Center for Korean Studies http://cksnews.manoa.hawaii.edu/wp University of Hawaii at Manoa Fri, 19 May 2017 00:58:17 +0000 en-US hourly 1 https://i2.wp.com/cksnews.manoa.hawaii.edu/wp/wp-content/uploads/2016/04/cropped-endart01.png?fit=32%2C32 Center for Korean Studies http://cksnews.manoa.hawaii.edu/wp 32 32 42577860 21.31275-157.821954http://creativecommons.org/licenses/by-nc-sa/2.0/ SSRC 2017 Korean Studies Dissertation Workshop Scheduled for August http://cksnews.manoa.hawaii.edu/wp/ssrc-2017-korean-studies-dissertation-workshop-scheduled-august/ http://cksnews.manoa.hawaii.edu/wp/ssrc-2017-korean-studies-dissertation-workshop-scheduled-august/#respond Thu, 18 May 2017 02:05:17 +0000 http://cksnews.manoa.hawaii.edu/wp/?p=11599 The 2017 Social Science Research Council (SSRC) Korean Studies Dissertation Workshop will take place August 11-15 at the Hilton Westchester in Rye Brook, New York. The workshop is intended to create a network of advanced graduate students and faculty by … Continue reading

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SSRC dissertation workshop
The 2017 Social Science Research Council (SSRC) Korean Studies Dissertation Workshop will take place August 11-15 at the Hilton Westchester in Rye Brook, New York. The workshop is intended to create a network of advanced graduate students and faculty by providing an opportunity for exchange of critical feedback on dissertations in progress. Twelve students will be selected to work with three faculty members during the program.

The workshop invites applications from students in all fields in the social sciences and humanities who have not yet begun fieldwork, who are currently in the field, or who are in the process of writing their dissertations.

Full-time advanced graduate students, regardless of citizenship, are eligible to participate in the workshop. Applicants must have ABD (all but dissertation) status and an approved dissertation prospectus at the time of application, but cannot have completed writing for final submission. Special consideration will be given to students from universities that are not major Korean studies institutions. The deadline for applications is June 15, 2017.

This year’s faculty mentors are Suzy Kim of Rutgers University; Robert Oppenheim of the University of Texas, Austin; and Youngju Ryu of the University of Michigan, Ann Arbor.

To the extent its budget allows, SSRC will cover all travel to the workshop and will fully cover participants’ lodging and meals for the duration of the workshop. The Academy of Korean Studies is providing funding for the program.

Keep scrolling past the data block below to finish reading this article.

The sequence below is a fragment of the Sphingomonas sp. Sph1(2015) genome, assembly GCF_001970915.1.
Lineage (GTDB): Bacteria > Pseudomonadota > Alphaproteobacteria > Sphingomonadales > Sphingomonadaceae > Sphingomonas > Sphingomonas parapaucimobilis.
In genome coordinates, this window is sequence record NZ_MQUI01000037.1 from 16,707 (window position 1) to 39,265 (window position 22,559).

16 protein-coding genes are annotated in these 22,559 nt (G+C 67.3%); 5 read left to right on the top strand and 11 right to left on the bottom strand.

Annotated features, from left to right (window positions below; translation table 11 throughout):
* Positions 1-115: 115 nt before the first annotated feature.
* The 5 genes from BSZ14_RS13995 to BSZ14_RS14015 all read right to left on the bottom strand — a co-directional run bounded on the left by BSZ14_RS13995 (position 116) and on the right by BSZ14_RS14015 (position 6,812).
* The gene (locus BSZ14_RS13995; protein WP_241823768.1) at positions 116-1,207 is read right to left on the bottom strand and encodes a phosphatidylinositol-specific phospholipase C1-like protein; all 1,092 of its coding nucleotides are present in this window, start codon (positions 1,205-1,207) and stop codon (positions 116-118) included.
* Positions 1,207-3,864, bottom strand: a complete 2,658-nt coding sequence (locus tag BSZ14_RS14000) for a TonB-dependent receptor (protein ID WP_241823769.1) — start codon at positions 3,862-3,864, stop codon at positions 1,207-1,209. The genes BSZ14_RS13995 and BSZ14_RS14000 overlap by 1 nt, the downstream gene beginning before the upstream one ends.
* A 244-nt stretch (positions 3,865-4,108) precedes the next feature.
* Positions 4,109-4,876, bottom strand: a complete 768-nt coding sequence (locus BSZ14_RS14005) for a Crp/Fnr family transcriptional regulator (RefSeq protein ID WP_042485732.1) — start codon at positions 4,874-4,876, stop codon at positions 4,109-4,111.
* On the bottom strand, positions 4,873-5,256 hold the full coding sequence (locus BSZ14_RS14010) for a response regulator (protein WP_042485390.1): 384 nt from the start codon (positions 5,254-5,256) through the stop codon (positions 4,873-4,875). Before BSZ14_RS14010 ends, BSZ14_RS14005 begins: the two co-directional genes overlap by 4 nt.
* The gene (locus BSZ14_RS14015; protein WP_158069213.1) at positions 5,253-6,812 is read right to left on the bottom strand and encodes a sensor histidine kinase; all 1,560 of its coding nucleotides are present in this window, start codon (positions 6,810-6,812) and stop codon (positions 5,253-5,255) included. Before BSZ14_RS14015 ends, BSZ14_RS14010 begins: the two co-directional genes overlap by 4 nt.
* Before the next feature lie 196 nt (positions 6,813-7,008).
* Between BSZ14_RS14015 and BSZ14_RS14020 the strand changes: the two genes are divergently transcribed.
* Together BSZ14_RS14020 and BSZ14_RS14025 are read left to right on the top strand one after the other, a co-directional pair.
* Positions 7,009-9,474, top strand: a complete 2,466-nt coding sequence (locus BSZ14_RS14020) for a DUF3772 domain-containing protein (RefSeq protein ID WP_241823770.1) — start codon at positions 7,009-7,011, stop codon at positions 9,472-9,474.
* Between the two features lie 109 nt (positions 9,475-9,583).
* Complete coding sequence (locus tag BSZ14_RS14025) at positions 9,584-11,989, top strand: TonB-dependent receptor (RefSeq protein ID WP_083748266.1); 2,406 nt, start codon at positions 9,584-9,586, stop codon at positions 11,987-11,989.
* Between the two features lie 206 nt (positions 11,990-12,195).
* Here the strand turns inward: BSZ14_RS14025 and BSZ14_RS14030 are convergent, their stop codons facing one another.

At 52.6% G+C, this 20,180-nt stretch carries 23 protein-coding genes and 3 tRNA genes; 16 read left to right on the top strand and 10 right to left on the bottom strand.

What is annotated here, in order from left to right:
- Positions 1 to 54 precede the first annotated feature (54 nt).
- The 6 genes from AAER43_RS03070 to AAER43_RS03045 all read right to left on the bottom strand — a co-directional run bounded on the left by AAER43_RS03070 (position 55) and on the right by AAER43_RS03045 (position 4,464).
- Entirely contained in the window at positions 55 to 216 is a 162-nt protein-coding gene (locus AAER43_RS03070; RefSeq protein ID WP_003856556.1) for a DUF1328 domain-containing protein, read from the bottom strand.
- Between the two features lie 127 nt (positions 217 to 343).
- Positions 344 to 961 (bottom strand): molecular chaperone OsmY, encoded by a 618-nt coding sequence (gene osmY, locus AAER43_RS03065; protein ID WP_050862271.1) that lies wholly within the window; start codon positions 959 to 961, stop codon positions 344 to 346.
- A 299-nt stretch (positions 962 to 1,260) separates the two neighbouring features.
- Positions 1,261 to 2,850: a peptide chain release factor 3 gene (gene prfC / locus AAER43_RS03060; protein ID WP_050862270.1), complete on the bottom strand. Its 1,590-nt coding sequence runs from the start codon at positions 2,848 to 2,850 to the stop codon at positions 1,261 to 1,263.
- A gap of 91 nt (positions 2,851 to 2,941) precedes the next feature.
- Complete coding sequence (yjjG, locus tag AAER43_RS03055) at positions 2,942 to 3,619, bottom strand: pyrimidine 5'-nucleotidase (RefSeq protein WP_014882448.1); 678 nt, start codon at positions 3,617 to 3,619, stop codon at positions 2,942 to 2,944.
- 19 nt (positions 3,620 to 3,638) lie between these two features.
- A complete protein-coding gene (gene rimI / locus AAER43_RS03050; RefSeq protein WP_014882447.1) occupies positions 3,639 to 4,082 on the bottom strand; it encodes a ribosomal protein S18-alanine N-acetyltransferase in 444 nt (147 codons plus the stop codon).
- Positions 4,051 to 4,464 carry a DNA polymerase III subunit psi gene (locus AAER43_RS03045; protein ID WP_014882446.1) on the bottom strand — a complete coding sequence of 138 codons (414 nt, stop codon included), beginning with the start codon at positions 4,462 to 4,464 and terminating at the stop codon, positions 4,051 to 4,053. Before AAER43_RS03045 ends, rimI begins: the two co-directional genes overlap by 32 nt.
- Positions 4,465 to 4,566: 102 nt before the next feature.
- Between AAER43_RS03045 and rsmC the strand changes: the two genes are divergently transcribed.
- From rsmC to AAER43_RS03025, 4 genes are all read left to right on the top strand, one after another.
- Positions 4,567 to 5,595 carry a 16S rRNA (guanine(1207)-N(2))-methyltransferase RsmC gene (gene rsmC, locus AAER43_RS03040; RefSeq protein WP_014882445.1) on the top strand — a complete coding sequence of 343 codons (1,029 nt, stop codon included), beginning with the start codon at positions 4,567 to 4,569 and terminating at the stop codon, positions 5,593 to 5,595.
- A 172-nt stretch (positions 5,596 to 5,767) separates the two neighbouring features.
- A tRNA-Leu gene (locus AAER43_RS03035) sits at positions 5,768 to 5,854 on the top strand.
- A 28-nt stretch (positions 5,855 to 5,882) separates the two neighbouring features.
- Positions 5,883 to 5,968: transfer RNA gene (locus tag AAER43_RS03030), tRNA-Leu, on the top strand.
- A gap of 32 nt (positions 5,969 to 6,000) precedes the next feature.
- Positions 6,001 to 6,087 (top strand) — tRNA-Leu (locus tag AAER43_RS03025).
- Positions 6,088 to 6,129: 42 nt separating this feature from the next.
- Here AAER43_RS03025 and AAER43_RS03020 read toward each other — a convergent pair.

For further information about the workshop, see http://www.ssrc.org/fellowships/view/ksdw/ or contact the Social Science Research Council at 300 Cadman Plaza West, 15th Floor, Brooklyn, N.Y. 11201.

For the application form and related instructions, see https://s3.amazonaws.com/ssrc-cdn2/2017-ksdw-application-5900e9221d5c4.pdf.

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New Center Book Explores Catholicism in Chosŏn Korea http://cksnews.manoa.hawaii.edu/wp/new-center-book-explores-catholicism-choson-korea/ http://cksnews.manoa.hawaii.edu/wp/new-center-book-explores-catholicism-choson-korea/#comments Mon, 15 May 2017 21:59:23 +0000 http://cksnews.manoa.hawaii.edu/wp/?p=11583 The Center for Korean Studies and the University of Hawai‘i Press have released the fifteenth volume in their Hawai‘i Studies on Korea series: Catholics and Anti-Catholicism in Chosŏn Korea by Don Baker with Franklin Rausch. The book is available now … Continue reading

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Catholics and Anti-Catholicism cover
The Center for Korean Studies and the University of Hawai‘i Press have released the fifteenth volume in their Hawai‘i Studies on Korea series: Catholics and Anti-Catholicism in Chosŏn Korea by Don Baker with Franklin Rausch.

The book is available now from the University of Hawai‘i Press directly or though book dealers. The principal author, Don Baker, is professor of Korean civilization in the Department of Asian Studies at the University of British Columbia. His co-author, Franklin Rausch, is an assistant professor in the Department of History and Philosophy at Lander University in Greenwood, South Carolina.

Korea’s first significant encounter with the West occurred with the emergence of a Korean Catholic community in the last quarter of the eighteenth century. Decades of persecution followed, resulting in the deaths of thousands of Korean Catholics. In this book, Baker provides an analysis of late-Chosŏn (1392–1897) thought, politics, and society to help readers understand the response of Confucians to Catholicism and of Korean Catholics to years of violent harassment.

Baker’s analysis is informed by two important documents translated with the assistance of Franklin Rausch and annotated here for the first time: an anti-Catholic essay written in the 1780s by Confucian scholar Ahn Chŏngbok (1712–1791) and a firsthand account of the 1801 anti-Catholic persecution by one of its last victims, the religious leader Hwang Sayŏng (1775–1801).

Ahn’s essay, Conversation on Catholicism, reveals Confucian assumptions about Catholicism. It is based on the scholar’s exchanges with his son-in-law, who joined the small group of Catholics in the 1780s. Ahn argues that Catholicism is immoral because it puts more importance on the salvation of one’s soul than on what is best for one’s family or community. Conspicuously absent from his Conversation is the reason behind the conversions of his son-in-law and a few other young Confucian intellectuals.

Baker examines numerous Confucian texts of the time to argue that, in the late eighteenth century, Korean Confucians were tormented by a growing concern over human moral frailty. Some came to view Catholicism as a way to overcome moral weakness, become virtuous, and, in the process, gain eternal life. These anxieties are echoed in Hwang’s Silk Letter, in which he details for the bishop in Beijing his persecution and the decade preceding it. He explains why Koreans joined (and some abandoned) the Catholic faith and their devotion to the new religion in the face of torture and execution.